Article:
Probation and parole officers
Probation and parole officers supervise offenders on court and parole orders to contribute to the safety of the community.
Officers work with both adults and youths to ensure they comply with their order conditions and help them address their behaviour that gets them into trouble.
Who officers work with
They work with offenders and other agencies to develop a plan to meet the needs of an offender's circumstances, which may be problems with alcohol or drugs, anger, homelessness or no job.
To support the offender to comply with their order, the probation and parole officers may speak with their partner, family, elders, friends and employer to help them understand the conditions of the order so they can help them stay on track.
The officer will also meet the local police officers to make sure the offender is following their order and not causing trouble in the community.
A probation and parole officer is also required by law to make sure the offenders comply with any order conditions and must tell police, court or the Parole Board if the offender tells them something which is against the law.
How the officer works with an offender and their family
The court may ask a probation and parole officer to talk to offenders at court to help them decide if an offender should be given an order to be supervised by Community Corrections.
This order might have strict conditions, which are things the offender must do and also things they can't do.
They will help offenders and their family to understand what happens at court and explain the conditions of the order.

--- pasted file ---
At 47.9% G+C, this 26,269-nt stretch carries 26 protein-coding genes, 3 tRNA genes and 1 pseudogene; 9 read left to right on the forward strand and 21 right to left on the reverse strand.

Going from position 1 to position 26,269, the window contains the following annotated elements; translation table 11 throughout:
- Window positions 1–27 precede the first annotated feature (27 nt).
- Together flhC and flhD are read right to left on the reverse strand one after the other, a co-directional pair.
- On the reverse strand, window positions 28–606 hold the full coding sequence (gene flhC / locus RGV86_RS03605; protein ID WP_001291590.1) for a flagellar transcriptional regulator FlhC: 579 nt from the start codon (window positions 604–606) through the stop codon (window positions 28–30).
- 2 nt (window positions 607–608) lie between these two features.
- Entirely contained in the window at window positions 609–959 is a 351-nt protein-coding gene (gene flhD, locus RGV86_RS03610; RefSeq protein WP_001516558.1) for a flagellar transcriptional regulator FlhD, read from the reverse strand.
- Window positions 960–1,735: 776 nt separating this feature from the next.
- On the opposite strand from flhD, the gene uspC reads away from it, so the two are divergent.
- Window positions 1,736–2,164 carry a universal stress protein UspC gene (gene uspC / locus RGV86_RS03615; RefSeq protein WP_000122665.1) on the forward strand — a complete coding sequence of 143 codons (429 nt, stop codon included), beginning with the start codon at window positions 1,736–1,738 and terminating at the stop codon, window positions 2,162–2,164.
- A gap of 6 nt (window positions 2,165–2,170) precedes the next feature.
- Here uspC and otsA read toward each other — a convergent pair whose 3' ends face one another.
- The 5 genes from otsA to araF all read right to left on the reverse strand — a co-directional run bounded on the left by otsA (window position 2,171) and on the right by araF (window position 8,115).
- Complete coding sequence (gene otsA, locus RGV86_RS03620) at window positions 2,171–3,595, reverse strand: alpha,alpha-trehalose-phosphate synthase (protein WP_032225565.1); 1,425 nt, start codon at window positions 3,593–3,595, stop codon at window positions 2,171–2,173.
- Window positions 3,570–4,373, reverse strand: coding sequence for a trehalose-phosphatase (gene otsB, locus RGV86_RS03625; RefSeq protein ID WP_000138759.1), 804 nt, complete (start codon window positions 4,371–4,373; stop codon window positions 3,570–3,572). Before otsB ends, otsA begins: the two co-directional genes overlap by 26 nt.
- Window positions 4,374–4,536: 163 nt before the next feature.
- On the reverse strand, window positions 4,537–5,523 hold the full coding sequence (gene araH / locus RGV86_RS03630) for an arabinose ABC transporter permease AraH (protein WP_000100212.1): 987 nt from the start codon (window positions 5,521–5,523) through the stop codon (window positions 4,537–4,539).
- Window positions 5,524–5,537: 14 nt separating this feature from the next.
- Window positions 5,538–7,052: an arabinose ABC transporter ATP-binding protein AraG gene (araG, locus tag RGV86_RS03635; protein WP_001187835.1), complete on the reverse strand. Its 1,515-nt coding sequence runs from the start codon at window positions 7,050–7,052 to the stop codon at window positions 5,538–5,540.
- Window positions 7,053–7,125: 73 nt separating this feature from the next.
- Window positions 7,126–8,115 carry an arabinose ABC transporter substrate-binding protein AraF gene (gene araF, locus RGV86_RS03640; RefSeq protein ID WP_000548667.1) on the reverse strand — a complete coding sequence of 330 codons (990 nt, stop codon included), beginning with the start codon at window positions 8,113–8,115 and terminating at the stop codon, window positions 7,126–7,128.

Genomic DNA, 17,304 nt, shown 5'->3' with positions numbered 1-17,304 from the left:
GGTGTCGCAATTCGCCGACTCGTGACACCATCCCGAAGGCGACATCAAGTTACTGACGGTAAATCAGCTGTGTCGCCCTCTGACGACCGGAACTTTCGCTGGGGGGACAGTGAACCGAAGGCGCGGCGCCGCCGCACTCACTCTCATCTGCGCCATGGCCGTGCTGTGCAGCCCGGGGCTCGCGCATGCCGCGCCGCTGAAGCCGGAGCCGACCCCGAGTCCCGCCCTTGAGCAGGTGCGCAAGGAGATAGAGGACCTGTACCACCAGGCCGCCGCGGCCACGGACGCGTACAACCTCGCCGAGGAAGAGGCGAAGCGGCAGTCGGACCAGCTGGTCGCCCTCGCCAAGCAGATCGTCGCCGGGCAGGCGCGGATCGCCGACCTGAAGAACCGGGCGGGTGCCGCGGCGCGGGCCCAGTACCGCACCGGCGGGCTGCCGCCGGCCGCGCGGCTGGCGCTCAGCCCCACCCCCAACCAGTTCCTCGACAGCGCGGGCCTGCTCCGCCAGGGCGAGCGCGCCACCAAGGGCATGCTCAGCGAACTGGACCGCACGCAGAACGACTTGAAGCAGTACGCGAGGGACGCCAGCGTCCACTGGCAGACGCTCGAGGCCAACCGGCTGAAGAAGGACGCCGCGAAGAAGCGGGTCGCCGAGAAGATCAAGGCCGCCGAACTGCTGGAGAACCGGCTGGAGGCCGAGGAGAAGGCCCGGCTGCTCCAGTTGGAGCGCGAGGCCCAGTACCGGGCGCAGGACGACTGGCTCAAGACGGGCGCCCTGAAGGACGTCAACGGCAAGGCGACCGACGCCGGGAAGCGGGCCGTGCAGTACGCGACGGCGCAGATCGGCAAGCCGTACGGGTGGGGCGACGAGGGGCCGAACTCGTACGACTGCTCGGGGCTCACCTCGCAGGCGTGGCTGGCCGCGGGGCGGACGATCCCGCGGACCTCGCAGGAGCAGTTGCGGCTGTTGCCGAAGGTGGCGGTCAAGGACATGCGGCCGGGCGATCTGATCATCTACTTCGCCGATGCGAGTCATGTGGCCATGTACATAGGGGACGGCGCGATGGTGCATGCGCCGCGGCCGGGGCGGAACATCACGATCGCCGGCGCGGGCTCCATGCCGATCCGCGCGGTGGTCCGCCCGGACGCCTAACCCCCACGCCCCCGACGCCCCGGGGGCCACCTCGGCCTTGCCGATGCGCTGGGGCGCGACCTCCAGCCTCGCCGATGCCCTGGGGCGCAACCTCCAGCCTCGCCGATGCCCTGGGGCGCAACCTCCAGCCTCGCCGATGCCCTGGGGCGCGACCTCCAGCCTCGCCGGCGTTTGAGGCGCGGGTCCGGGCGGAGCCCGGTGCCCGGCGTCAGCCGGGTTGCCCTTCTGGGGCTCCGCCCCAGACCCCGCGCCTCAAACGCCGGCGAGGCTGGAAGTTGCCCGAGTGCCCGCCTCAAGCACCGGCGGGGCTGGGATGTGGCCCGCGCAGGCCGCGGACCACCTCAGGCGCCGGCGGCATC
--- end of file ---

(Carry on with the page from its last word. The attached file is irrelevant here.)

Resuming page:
Reporting to the officer
An offender will be assigned a probation and parole officer who they will need to report to regularly to discuss their behaviour, progress and plans to help them stay out of trouble.
Prisoners applying for parole
A probation and parole officer will work with prisoners who are applying for parole to help them develop a plan for living back in the community.
The officer will provide a report to the Parole Board about the prisoner which will take lots of things into consideration, including who the prisoner might live with and their support networks, if they can get a job, and what the community including police and the victims think of the prisoner coming back.
Counselling or programs
To help the offender change their behaviour, a probation and parole officer may organise for the offender to attend counselling or programs for alcohol and drug rehabilitation or domestic violence.
A probation and parole officer may organise for surveillance checks to be done at home or work to make sure the offender is doing the right thing.
Checks may be to see if the offender has been drinking or may just involve speaking with family and friends to make sure there are no problems.
Reporting back to court
A probation and parole officer must report to courts or the Parole Board if an offender does the wrong thing. The officer doesn't decide on the punishment and must give fair and truthful information.
Contact your officer
You can contact your probation and parole officer by calling the Community Corrections office near you.
Find out more in the following languages:
Last updated: 27 June 2017